Lots of people rely on excuses to explain to themselves and others “why their lives are as they are” — usually average rather than extraordinary.
Excuses transfer blame. They make the person using the excuse feel powerless to change. Excuses become your chosen reality. Excuses hold you back.
There are a number of excuses that are self-limiting, including “I’m overweight because of my genetics“, “I tried that before (marriage, stock market, writing) and it didn’t work out so it will never work out for me“, or “I’m this way because of how my parents raised me.” One of the most frequent excuses I hear that drives me absolutely crazy is variants of “I didn’t go to or finish college so that’s why I have less opportunity” to succeed in life. Whenever a person blames moments from the past or factors-outside-one’s-control for his or her current state, the seeds of pessimism sprout as though you doused Miracle Grow fertilizer on them.
Let’s put college in accurate perspective. For the vast majority of people, college gives them a well-rounded education. This oft-used phrase sounds good, but what it really means is that four or five years of time and money was invested to fills a person’s head with a finite amount of generally-available knowledge and very little, if any, specific knowledge. Yet specific knowledge, not general knowledge, is what is invariably needed to succeed financially in life.
There is good reason that companies have specific training programs for their new hires. Specific knowledge is what is needed. If you want to create your fortune, the formula looks something like this: Fortune = [specific knowledge of an industry] + [a strong imagination] + [excellent leadership and people skills] + [good timing] + [initiative] + [optimism]. For most people, college does little in the way of specific knowledge, leadership, imagination, optimism, or people skills.
Imagination is more important than knowledge.
Al knew a thing or two about knowledge.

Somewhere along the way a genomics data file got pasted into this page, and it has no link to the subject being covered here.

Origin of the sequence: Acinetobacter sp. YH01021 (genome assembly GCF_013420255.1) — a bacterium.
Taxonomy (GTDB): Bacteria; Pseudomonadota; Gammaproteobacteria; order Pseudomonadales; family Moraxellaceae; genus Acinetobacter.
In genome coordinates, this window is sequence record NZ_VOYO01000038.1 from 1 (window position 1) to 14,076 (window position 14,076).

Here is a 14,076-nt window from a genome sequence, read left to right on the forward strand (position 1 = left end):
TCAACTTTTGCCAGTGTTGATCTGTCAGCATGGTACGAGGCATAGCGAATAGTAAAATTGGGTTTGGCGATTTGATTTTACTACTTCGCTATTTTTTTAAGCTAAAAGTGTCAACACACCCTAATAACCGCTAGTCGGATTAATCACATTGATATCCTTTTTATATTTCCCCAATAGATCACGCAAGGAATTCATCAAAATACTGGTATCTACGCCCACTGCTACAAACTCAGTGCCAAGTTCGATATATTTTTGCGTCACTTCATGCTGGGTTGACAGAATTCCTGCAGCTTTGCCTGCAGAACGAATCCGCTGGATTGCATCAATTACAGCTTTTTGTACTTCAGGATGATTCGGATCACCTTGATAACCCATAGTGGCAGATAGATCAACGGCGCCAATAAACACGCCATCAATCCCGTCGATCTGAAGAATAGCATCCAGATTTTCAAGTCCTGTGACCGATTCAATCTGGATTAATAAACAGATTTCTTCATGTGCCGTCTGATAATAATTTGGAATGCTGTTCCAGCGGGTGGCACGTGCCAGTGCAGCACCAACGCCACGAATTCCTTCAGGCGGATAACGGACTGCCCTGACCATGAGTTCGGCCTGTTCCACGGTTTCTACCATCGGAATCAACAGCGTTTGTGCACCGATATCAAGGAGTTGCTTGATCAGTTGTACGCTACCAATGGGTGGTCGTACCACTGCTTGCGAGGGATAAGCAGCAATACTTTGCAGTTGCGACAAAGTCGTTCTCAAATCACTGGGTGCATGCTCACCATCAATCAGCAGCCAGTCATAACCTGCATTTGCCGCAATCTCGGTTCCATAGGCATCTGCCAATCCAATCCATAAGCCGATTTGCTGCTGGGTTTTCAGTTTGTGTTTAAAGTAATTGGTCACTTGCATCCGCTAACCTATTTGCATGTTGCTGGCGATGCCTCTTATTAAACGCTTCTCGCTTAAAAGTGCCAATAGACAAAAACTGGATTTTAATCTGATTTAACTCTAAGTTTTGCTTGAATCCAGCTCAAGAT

I’m not saying that the college experience is useless. All things being equal, definitely go — learning is fun. At its best, college teaches you how to learn efficiently, especially on topics that are not of true interest to you. It teaches you the value of determination and discipline if you study where you are challenged. A degree proves to many employers that you are a serious young man or young woman, giving middle managers reasons to recommend your hiring. If you earn a degree from a school with good brand-name recognition, you might find opportunities with those that hold such degrees in high regard. There are careers that simply require a degree so if you are passionate about one of these, college is a requirement. Lastly, you will have more general knowledge than the average bloke, preparing you for better small talk at the dinner table or when playing along with Jeopardy game-show reruns on TV.
But here is the most obvious of truths: While the price of college has sky rocketed, the price of general knowledge has absolutely imploded! I can Google virtually anything and have the general (and some quite specific) answers in seconds, from my smartphone, while drinking a Guinness at Buffalo Wild Wings. General knowledge has plummeted to free – you don’t even have to spend the time to trudge down to a library – when Google comes up short, Wikipedia is awesome for most topics or my free library card offers extraordinary access to online academic and business databases.
Whether you have a degree from Harvard, Yale, State U, Community College, or Podunk High, knowledge is now free for anyone that is willing to seek and learn. Many who did graduate and now have the gold leaf diploma hanging on the wall didn’t take away the most important of lessons: What matters is to have a burning desire to never stop learning. You must learn something new every day or you will fall into an excuse-filled rut soon enough.
The day a person realizes that his own excuses are holding him back, shakes the I can’ts and decides that I can, and realizes that only specific knowledge helps secure a bright future, his life and outlook will become simultaneously sobering, exciting, liberating, and optimistic.
One final thought to consider — studies have found that passionate people reach expert status on a topic in just seven years. Experts are people with very specific knowledge on their chosen topic. What subject or topic would you like to become a true expert in? You can easily become just that, by investing 5 – 7 intense years of focused reading, writing, and experimentation.
The no-college-degree-excuse did not hold Mary Kay Ash, Richard Branson, Coco Chanel, Michael Dell, Barry Diller, Walt Disney, Henry Ford, Bill Gates, Milton Hershey, Steve Jobs, Rachael Ray, Stephen Spielberg, Ty Warner, Oprah Winfrey, or Frank Lloyd Wright back. **
Don’t let excuses hold you back!
I.M. Optimism Man
** Note that some did complete college degrees later in life or were awarded honorary degrees, long after they succeeded.